potential for conflicts between the two groups for many
years. These on-snow conflicts are concentrated in the area
surrounding Dutchman Flat and Tumalo Mountain, which due to
its high terrain and easy accessibility is ideal territory
for both snowmobilers and cross-country skiers. A lack of parking
has further fueled conflict between these groups of users.
Excluding Kapka, there are seven "sno-parks" within
the Cascade Lakes Highway area of Deschutes. Three are for
non-motorized use only, three are for both non-motorized and
motorized use, and one is for motorized use only.
Forest Service has long considered building additional
parking for winter recreationalists in this area. In 1996, it
considered expanding existing sno-parks but ultimately
decided not to, in part because of a desire to focus on
alleviating on-snow user conflicts. While expanding the
sno-parks could have alleviated conflicts over parking, more
parking would have meant more users, potentially resulting in
more on-snow conflicts. In 2004, the Forest Service banned
snowmobiles from approximately 1, 375 acres in the Dutchman
Flat and Tumalo Mountain area that were particularly popular
with skiers to reduce on-snow user conflicts. It also began
analyzing the possibility of building a new sno-park in the
area, near Kapka Butte.
2006, the Forest Service issued a scoping notice, which
proposed building Kapka Sno-Park primarily for motorized
users while closing the neighboring Dutchman Sno-Park and its
immediate surroundings to motorized use. The purpose and need
of the action, according to the notice, were to reduce
parking congestion and reduce user conflicts between the
different user groups by separating them. The notice also
stated that recent regulatory changes had gone into effect to
separate uses and were succeeding in reducing conflicts in
the Dutchman Flat and Tumalo Mountain areas.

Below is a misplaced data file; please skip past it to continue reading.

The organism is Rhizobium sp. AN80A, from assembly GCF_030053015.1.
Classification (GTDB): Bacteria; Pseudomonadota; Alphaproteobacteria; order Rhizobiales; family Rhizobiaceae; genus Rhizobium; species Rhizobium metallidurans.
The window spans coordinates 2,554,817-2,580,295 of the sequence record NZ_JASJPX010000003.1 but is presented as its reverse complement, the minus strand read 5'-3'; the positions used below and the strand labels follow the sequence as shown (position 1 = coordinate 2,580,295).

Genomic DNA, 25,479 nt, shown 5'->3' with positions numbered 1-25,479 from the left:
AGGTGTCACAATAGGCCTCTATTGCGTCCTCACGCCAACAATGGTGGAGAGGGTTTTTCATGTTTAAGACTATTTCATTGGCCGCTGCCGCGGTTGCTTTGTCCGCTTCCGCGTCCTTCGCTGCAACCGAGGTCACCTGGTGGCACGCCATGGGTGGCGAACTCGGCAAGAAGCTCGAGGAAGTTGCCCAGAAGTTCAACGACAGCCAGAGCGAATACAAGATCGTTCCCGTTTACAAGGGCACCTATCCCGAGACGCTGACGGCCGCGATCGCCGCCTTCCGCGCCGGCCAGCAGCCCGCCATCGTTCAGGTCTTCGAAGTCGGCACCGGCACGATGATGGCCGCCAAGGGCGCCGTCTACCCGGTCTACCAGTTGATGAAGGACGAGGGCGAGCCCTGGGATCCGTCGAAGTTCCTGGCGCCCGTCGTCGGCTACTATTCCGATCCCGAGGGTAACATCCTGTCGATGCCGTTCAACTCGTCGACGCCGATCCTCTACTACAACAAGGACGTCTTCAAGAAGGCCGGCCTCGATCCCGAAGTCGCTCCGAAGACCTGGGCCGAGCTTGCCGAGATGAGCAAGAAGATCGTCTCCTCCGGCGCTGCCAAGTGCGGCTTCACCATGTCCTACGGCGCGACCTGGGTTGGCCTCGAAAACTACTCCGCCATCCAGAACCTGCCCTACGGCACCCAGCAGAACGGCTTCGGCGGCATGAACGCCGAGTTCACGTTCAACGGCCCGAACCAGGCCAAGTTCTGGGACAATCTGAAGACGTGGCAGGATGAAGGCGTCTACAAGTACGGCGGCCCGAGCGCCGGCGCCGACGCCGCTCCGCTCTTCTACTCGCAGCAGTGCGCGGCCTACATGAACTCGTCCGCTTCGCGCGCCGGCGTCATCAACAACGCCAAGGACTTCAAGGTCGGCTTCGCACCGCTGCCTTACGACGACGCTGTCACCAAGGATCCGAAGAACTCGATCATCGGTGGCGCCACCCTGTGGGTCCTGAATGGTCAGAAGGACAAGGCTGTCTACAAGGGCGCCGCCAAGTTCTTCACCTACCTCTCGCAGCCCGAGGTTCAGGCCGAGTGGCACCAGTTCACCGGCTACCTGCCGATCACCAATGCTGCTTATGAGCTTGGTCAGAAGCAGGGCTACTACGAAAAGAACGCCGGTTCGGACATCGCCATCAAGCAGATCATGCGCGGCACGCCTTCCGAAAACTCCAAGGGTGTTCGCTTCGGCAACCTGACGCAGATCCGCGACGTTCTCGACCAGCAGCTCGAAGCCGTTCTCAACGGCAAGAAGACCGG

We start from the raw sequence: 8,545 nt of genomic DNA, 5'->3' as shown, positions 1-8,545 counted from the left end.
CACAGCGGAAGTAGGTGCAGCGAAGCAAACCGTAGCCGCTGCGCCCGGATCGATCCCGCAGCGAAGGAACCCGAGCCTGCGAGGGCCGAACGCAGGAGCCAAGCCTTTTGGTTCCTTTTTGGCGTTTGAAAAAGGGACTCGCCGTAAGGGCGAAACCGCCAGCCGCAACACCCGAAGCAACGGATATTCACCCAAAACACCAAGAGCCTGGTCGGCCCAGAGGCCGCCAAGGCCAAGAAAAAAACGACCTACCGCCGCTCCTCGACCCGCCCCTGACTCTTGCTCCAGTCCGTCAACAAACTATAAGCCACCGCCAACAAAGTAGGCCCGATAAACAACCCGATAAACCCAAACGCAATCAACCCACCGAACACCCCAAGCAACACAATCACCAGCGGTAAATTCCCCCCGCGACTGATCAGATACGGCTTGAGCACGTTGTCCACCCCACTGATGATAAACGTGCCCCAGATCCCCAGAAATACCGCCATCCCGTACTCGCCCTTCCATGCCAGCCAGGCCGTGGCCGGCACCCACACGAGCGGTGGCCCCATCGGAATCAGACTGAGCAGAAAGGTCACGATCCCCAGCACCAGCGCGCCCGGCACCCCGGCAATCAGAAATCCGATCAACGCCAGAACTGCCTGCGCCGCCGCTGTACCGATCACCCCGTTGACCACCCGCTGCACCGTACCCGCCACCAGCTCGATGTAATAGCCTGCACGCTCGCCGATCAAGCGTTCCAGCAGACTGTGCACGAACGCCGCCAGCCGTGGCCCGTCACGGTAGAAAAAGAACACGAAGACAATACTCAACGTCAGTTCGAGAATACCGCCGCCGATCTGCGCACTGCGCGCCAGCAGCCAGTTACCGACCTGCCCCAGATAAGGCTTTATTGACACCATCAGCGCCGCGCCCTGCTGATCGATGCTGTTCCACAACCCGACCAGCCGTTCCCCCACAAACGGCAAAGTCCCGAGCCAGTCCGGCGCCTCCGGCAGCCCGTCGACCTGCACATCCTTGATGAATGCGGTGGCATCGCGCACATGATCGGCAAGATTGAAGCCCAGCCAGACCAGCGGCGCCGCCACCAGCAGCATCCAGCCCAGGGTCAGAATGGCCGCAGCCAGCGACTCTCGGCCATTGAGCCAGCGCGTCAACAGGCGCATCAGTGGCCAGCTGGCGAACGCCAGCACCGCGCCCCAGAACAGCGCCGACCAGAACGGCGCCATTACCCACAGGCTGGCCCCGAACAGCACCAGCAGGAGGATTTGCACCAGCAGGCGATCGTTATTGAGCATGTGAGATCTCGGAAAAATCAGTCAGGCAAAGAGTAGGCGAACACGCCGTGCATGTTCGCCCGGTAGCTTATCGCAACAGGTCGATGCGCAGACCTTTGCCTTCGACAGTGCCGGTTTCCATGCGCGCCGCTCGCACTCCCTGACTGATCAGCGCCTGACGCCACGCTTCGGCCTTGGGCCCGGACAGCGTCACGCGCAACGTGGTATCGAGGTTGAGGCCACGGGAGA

emails in 2008, however, show that the Forest Service at some
point had decided to focus only on parking congestion near
Dutchman Flat in a smaller project instead of simultaneously
tackling the parking shortage and further attempting
to separate uses and thereby reduce user conflicts. The
Forest Service issued a new scoping notice in 2009 focused
only on the parking issue and a notice of intent to issue an
Environmental Impact Statement (EIS). The scoping notice
stated that the Forest Service "expect[ed] the analysis
to be documented in an environmental impact statement"
and that a draft would be available soon.
months after issuing the 2009 scoping notice, the Forest
Service released a Winter Recreation Sustainability Analysis.
The analysis discussed the increasing use of certain areas of
the forest for winter recreational activities, particularly
along the Cascade Lakes corridor. The higher demand led to
parking "bottlenecks" at some sno-parks due to
limited parking capacity. The analysis also noted that the
vast majority of the forest had little or no conflict issues,
but that the area around Kapka Butte had experienced some
on-snow conflicts, which could possibly be exacerbated if
additional parking capacity were added because it would
likely increase the number of motorized users in the area.
Forest Service issued a Draft EIS in April 2011. The Draft
EIS's "Purpose and Need" was twofold-to provide
additional parking capacity and to create trails for Nordic
skiers with dogs. Due to the narrow purpose and need, no
alternatives that would have limited motorized use in ...